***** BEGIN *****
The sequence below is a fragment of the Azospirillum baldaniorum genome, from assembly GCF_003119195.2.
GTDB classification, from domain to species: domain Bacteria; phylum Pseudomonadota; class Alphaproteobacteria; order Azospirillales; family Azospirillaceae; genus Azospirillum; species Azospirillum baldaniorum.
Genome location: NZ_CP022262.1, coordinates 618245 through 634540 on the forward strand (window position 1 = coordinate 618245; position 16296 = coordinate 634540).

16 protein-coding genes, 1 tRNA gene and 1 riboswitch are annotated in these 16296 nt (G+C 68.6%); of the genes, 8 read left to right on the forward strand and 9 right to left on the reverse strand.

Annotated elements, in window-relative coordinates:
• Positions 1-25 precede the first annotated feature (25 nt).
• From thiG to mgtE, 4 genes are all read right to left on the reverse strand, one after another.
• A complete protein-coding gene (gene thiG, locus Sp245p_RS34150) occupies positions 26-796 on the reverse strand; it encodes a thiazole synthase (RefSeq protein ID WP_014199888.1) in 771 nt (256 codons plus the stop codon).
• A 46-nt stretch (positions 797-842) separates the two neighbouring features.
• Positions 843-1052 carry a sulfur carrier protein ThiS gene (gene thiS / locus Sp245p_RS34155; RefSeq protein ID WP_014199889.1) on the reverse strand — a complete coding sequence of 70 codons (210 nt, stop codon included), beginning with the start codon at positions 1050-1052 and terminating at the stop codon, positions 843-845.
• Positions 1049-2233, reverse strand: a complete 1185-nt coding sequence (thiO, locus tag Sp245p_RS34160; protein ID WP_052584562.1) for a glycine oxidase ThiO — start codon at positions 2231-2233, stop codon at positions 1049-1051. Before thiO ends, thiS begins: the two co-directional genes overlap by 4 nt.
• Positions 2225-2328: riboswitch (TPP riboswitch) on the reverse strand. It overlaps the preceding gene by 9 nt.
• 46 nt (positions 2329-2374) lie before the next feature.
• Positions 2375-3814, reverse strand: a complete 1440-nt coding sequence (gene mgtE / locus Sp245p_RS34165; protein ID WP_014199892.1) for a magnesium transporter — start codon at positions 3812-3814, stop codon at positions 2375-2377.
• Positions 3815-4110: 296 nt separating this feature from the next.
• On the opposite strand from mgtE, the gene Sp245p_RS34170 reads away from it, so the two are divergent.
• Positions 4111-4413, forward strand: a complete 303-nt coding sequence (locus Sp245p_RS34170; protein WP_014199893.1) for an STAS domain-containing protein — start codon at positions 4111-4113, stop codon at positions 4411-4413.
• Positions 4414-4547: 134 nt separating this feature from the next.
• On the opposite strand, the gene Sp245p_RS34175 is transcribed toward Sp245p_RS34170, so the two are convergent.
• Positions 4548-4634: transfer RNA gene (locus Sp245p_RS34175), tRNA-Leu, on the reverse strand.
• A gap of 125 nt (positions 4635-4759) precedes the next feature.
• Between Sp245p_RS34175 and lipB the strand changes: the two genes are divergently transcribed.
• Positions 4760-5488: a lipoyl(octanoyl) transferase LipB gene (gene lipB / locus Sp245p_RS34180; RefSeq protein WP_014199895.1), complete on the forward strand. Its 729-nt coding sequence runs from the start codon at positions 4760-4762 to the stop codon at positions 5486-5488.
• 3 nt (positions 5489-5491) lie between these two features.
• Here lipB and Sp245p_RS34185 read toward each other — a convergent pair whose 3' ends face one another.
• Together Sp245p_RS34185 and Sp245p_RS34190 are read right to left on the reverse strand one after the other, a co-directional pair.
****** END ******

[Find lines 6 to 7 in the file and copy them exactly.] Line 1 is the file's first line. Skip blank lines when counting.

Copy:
• Positions 1-25 precede the first annotated feature (25 nt).
• From thiG to mgtE, 4 genes are all read right to left on the reverse strand, one after another.